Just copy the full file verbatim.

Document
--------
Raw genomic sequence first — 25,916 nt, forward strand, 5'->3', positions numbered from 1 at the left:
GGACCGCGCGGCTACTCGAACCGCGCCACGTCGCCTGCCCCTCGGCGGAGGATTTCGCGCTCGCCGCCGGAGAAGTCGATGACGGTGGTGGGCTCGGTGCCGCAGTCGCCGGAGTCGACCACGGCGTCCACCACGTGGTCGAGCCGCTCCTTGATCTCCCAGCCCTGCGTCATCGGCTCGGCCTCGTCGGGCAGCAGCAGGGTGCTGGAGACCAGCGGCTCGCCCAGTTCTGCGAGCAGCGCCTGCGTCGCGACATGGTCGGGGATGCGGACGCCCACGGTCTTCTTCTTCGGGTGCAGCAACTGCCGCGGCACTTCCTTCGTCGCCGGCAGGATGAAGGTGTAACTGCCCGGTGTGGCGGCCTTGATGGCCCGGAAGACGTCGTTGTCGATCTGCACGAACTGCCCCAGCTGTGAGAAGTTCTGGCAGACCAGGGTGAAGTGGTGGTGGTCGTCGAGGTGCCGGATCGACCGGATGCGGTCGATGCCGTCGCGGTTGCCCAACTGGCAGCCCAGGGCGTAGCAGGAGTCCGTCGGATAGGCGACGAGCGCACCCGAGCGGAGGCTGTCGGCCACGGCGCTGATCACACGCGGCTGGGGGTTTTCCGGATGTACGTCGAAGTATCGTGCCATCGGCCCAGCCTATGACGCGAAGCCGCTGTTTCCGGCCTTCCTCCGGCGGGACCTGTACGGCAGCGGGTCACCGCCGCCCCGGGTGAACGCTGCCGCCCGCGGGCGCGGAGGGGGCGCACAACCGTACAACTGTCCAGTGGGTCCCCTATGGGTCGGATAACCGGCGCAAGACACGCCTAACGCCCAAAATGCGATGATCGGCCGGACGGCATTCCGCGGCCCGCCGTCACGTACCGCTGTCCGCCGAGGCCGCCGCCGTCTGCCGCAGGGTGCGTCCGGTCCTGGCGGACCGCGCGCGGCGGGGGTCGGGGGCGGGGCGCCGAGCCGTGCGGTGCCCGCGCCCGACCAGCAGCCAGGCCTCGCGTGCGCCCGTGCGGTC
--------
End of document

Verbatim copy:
Raw genomic sequence first — 25,916 nt, forward strand, 5'->3', positions numbered from 1 at the left:
GGACCGCGCGGCTACTCGAACCGCGCCACGTCGCCTGCCCCTCGGCGGAGGATTTCGCGCTCGCCGCCGGAGAAGTCGATGACGGTGGTGGGCTCGGTGCCGCAGTCGCCGGAGTCGACCACGGCGTCCACCACGTGGTCGAGCCGCTCCTTGATCTCCCAGCCCTGCGTCATCGGCTCGGCCTCGTCGGGCAGCAGCAGGGTGCTGGAGACCAGCGGCTCGCCCAGTTCTGCGAGCAGCGCCTGCGTCGCGACATGGTCGGGGATGCGGACGCCCACGGTCTTCTTCTTCGGGTGCAGCAACTGCCGCGGCACTTCCTTCGTCGCCGGCAGGATGAAGGTGTAACTGCCCGGTGTGGCGGCCTTGATGGCCCGGAAGACGTCGTTGTCGATCTGCACGAACTGCCCCAGCTGTGAGAAGTTCTGGCAGACCAGGGTGAAGTGGTGGTGGTCGTCGAGGTGCCGGATCGACCGGATGCGGTCGATGCCGTCGCGGTTGCCCAACTGGCAGCCCAGGGCGTAGCAGGAGTCCGTCGGATAGGCGACGAGCGCACCCGAGCGGAGGCTGTCGGCCACGGCGCTGATCACACGCGGCTGGGGGTTTTCCGGATGTACGTCGAAGTATCGTGCCATCGGCCCAGCCTATGACGCGAAGCCGCTGTTTCCGGCCTTCCTCCGGCGGGACCTGTACGGCAGCGGGTCACCGCCGCCCCGGGTGAACGCTGCCGCCCGCGGGCGCGGAGGGGGCGCACAACCGTACAACTGTCCAGTGGGTCCCCTATGGGTCGGATAACCGGCGCAAGACACGCCTAACGCCCAAAATGCGATGATCGGCCGGACGGCATTCCGCGGCCCGCCGTCACGTACCGCTGTCCGCCGAGGCCGCCGCCGTCTGCCGCAGGGTGCGTCCGGTCCTGGCGGACCGCGCGCGGCGGGGGTCGGGGGCGGGGCGCCGAGCCGTGCGGTGCCCGCGCCCGACCAGCAGCCAGGCCTCGCGTGCGCCCGTGCGGTC